According to the New York Observer, [New York-based Newsday] revealed its 35-member subscription base in a newsroom-wide meeting last week, when a reporter asked how many people subscribed. 35 people at $5 a week for 12 weeks is $2,100. If they are all signed up for the year, that's $9,100 so far. Cablevision purchased Newsday for $650 million in 2008.
I heard NPR's Marketplace report that the Newsday redesign cost $4 million to get the new site ready.
Some critics use the anemic response to question whether the pay model can work, but they miss a couple points, which Ed Kohler can address far better than I.
- Subscribers to the print edition are Newsday's core readership. The pay wall could be aimed at retaining those print subscribers, who don't pay extra for web access, rather than getting new web users to pay for content. Without the wall, people who currently buy the paper could decide to get the content for free.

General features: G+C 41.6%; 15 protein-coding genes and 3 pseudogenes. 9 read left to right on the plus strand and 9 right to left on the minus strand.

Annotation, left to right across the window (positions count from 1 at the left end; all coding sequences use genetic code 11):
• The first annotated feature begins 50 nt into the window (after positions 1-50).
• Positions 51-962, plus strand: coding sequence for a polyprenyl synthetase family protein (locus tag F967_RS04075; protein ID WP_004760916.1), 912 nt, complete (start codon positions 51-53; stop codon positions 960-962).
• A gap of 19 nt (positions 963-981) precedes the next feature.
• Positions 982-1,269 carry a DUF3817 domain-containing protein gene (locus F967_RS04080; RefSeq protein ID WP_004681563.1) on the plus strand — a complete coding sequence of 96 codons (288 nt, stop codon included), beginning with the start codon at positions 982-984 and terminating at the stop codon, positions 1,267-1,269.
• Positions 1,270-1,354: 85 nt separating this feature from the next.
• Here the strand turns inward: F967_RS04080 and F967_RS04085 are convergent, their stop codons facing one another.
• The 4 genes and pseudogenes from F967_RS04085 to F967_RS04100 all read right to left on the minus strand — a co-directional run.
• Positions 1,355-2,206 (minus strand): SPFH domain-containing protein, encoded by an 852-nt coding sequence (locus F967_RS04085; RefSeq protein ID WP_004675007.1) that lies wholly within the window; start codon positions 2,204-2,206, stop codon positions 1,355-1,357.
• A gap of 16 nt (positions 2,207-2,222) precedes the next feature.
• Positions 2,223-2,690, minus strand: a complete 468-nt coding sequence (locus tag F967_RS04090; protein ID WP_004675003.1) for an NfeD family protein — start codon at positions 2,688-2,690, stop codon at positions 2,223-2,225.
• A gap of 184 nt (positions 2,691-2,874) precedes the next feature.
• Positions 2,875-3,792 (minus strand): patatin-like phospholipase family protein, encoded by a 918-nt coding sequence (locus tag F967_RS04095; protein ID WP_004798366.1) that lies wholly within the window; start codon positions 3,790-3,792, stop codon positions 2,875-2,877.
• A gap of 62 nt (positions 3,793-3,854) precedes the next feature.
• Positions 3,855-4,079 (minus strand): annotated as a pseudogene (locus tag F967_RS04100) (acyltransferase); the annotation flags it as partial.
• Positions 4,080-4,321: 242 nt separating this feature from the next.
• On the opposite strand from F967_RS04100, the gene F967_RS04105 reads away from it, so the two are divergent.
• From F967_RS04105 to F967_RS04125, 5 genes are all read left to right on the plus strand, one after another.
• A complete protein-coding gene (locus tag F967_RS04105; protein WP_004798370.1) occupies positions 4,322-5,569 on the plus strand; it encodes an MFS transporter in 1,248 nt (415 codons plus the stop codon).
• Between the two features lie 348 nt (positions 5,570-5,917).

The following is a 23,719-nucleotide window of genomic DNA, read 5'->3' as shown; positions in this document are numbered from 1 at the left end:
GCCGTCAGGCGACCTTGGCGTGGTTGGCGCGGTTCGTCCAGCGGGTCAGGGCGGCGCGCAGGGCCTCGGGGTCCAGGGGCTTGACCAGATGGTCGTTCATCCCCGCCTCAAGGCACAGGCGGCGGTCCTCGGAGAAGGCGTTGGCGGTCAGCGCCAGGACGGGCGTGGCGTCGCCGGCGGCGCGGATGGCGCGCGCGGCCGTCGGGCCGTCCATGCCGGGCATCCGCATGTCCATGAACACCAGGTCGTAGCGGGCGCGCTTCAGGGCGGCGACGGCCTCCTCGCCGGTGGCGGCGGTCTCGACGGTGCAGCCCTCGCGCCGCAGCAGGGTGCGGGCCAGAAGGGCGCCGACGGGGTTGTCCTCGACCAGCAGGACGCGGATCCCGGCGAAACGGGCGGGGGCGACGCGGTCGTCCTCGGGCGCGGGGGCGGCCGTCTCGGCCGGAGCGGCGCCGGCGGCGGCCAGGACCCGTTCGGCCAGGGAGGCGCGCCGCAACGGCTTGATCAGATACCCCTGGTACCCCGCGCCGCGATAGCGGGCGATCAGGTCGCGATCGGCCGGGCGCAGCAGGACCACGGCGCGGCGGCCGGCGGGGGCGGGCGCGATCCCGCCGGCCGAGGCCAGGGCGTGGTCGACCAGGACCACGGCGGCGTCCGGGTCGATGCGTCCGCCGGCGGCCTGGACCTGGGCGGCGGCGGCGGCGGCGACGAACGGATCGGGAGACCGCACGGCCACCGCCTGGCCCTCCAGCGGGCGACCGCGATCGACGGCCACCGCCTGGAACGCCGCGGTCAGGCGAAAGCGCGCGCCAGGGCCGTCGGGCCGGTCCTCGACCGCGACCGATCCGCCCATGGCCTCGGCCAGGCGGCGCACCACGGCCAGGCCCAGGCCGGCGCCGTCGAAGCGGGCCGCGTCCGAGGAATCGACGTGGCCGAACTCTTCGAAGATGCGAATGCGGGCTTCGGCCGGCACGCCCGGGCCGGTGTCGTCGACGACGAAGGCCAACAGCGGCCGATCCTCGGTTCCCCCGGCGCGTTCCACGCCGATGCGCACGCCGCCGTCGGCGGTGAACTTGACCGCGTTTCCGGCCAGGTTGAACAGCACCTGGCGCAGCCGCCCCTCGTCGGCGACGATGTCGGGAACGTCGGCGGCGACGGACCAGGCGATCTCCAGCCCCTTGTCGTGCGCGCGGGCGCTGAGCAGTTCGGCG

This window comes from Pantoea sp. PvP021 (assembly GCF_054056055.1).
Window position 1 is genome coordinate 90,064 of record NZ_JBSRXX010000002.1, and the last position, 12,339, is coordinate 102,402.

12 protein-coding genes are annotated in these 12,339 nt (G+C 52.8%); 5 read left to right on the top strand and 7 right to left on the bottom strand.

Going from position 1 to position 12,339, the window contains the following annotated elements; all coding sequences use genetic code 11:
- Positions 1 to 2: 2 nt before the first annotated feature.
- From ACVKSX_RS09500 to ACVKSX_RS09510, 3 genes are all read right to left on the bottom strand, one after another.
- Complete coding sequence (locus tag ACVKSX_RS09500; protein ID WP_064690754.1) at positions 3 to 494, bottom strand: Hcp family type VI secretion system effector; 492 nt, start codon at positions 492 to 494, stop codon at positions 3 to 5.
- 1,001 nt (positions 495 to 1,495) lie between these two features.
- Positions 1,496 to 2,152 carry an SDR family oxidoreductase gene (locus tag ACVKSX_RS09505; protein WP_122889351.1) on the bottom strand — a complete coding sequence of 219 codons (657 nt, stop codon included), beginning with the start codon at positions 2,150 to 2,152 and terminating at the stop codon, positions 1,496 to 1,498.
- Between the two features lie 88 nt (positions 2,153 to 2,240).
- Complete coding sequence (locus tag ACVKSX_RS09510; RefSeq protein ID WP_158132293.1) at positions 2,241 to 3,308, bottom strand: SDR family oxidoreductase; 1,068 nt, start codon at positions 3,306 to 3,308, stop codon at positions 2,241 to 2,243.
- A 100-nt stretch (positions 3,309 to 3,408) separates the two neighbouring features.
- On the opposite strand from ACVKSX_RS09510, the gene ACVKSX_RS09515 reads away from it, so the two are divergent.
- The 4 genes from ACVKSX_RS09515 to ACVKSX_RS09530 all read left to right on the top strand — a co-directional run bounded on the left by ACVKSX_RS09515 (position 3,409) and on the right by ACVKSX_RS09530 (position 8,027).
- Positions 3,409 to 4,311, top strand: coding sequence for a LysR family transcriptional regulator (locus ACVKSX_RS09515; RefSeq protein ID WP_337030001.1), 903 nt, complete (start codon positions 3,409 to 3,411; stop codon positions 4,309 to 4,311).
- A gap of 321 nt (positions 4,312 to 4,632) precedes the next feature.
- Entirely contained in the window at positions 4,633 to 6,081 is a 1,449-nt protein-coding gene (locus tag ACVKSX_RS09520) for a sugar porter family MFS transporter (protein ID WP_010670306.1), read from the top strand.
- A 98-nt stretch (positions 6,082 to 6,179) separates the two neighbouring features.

- Why would Newsday's advertisers care about occasional traffic from people like me who aren't likely to patronize Long Island businesses? Lower traffic might justify lower ad rates (and therefore revenue), but also give advertisers a better deal.